Although many have questioned the causes of the recent price spike beyond $7/MMBtu, the federal government’s long-term natural gas forecast released Tuesday makes it clear that the gas market has become, and will remain, tighter and more prone to higher prices than previously expected.

The Energy Information Administration’s (EIA) Annual Energy Outlook 2004 (AEO2004) forecasts lower gas demand and higher gas prices than what was projected last year. It also forecasts less domestic gas production and less imported gas from Canada.

“For almost four years, natural gas prices have remained at levels substantially higher than those of the 1990s. This has led to a reevaluation of expectations about future trends in natural gas markets, the economics of exploration and production, and the size of the natural gas resource,” EIA said. “The AEO2004 forecast reflects such revised expectations, projecting greater dependence on more costly alternative supplies of natural gas, such as imports of liquefied natural gas (LNG), with expansion of existing terminals and development of new facilities, and remote resources from Alaska and from the Mackenzie Delta in Canada, with completion of the Alaska Natural Gas Transportation System and the Mackenzie Delta pipeline.”

Total natural gas supply is projected to grow to 31.3 Tcf in 2025, or about 3.3 Tcf less than what EIA projected in its AEO2003 last year. Domestic natural gas production is projected to increase from 19.1 to 24.1 Tcf between 2002 and 2025, or about 2.8 Tcf less than in the forecast released last year.

EIA said its projections of conventional onshore production are lower because of slower reserve growth, fewer new discoveries, and higher exploration and development costs. In particular, reserves added per well drilled in the Midcontinent and Southwest regions are projected to be about 30% lower than projected in AEO2003.

Offshore natural gas production also is expected to be lower than previously thought because of the tendency to find more oil than natural gas offshore and higher costs than previously anticipated, EIA added. “Recent data from the Minerals Management Service show that about three-quarters of the hydrocarbons discovered in deepwater fields are oil, compared with 50% assumed in AEO2003.”

Conventional production onshore and offshore remains important, but its share of total supply is expected to be significantly lower that previously thought, meeting 39% of total U.S. supply requirements in 2025, down from 56% in 2002. Future supply growth will depend on unconventional domestic production, gas from Alaska, and LNG imports, EIA said. Total non-associated unconventional gas production is projected to grow from 5.9 Tcf in 2002 to 9.2 Tcf in 2025. With completion of an Alaskan gas pipeline in 2018, total Alaskan production is projected to increase from 0.4 Tcf in 2002 to 2.7 Tcf in 2025.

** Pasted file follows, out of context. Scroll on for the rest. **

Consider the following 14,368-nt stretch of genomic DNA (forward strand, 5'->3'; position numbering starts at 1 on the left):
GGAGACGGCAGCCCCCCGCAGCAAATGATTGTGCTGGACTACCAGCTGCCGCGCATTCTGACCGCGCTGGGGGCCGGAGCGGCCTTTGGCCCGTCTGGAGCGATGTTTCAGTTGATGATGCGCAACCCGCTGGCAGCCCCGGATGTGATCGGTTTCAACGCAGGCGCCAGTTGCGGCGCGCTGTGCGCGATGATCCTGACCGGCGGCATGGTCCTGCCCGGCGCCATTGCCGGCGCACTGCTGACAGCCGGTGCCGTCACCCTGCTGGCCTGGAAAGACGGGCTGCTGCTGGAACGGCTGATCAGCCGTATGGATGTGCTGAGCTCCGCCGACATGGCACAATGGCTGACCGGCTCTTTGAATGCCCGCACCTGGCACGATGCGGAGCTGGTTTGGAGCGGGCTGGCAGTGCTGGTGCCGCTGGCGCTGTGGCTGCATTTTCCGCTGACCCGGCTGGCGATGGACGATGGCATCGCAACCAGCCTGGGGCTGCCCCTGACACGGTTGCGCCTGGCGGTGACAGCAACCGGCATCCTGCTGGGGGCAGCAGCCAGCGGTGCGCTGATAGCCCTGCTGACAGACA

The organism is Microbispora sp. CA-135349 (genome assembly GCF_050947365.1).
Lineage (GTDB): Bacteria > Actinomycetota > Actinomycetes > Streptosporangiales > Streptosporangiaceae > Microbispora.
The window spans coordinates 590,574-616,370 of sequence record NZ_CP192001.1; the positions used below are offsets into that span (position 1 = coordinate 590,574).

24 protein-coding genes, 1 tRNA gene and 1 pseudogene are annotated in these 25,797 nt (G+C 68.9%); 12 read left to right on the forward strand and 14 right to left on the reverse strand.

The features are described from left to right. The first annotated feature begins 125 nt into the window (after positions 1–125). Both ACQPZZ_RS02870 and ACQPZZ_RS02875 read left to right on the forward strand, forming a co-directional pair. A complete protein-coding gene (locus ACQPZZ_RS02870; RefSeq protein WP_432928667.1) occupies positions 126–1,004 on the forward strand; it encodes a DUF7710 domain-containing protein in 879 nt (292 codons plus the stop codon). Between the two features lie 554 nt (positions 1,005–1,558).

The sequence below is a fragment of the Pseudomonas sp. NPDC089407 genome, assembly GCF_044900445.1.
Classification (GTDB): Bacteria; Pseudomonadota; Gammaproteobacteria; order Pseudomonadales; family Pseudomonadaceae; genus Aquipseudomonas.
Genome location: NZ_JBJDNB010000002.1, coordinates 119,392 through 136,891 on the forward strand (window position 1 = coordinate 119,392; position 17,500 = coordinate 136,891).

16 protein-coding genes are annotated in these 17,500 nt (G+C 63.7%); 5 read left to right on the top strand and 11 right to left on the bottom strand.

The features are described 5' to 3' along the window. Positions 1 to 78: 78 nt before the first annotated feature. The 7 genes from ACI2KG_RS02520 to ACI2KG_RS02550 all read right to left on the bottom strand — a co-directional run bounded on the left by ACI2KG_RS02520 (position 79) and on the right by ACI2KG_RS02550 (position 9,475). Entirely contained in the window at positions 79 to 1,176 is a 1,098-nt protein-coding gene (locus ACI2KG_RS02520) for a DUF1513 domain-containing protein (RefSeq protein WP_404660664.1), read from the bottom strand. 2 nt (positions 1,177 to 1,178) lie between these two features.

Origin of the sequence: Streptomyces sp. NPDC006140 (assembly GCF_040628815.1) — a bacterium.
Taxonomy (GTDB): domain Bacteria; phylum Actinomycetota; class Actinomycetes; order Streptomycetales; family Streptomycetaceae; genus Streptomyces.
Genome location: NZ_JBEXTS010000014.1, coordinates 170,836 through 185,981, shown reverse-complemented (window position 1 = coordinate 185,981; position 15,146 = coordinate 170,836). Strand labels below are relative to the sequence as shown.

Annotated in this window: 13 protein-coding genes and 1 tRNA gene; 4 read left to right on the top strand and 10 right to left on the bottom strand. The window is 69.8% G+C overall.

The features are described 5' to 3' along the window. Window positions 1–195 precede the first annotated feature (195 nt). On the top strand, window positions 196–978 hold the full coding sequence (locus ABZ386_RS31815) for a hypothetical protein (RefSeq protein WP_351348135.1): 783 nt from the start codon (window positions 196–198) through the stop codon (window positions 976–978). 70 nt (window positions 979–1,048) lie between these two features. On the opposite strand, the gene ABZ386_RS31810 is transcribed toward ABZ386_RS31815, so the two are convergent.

The four existing U.S. LNG import terminals (Everett, MA; Cove Point, MD; Elba Island, GA; and Lake Charles, LA) are expected to be expanded by 2007, and additional facilities are expected to be built, serving the Gulf, Mid-Atlantic and South Atlantic States, with a new small facility in New England and a new facility in the Bahamas serving Florida via a pipeline. Another facility is projected to be built in Baja California Norte, Mexico, serving the California market. Total net LNG imports are projected to increase from 0.2 Tcf in 2002 to 4.8 Tcf in 2025, more than double the AEO2003 projection of 2.1 Tcf.

Net imports of natural gas from Canada are projected to remain at about the 2002 level of 3.6 Tcf through 2010 and then decline to 2.6 Tcf in 2025 (compared with the AEO2003 projection of 4.8 Tcf in 2025). The lower forecast in AEO2004 reflects revised expectations about Canadian natural gas production, particularly coalbed methane and conventional production in Alberta, based on data and projections from the Canadian National Energy Board and other sources.

Average natural gas prices are projected to increase from $2.95/Mcf (2002 dollars) in 2002 to $4.40/Mcf in 2025 (equivalent to about $8.50/Mcf in nominal dollars). At $4.40/Mcf, the 2025 wellhead natural gas price in AEO2004 is 44 cents higher than in the forecast released last year.

The changes lead to a revised expectation about the fuel mix of future electric generating capacity additions and generation. Coal is now projected to play a more important role, particularly in the later years of the forecast, EIA said. Cumulative projected additions of natural gas-fired generating capacity are lower in the AEO2004 than they were in the AEO2003, and more additions of coal and renewable generating capacity are projected.

The higher natural gas prices also impact the demand for natural gas in the industrial sector, particularly in the energy-intensive industries. Total industrial demand for natural gas is projected to increase from 7.2 Tcf in 2002 to 10.3 Tcf by 2025, or 0.7 Tcf less in 2025 than in the forecast released last year. While industrial natural gas demand is lower in the AEO2004 due to the higher natural gas prices, output in the energy intensive manufacturing industries still grows at 1.6% per year from 2002 to 2025. The non-energy intensive manufacturing industries are expected to grow at a rate of 3.2% per year over the same period.

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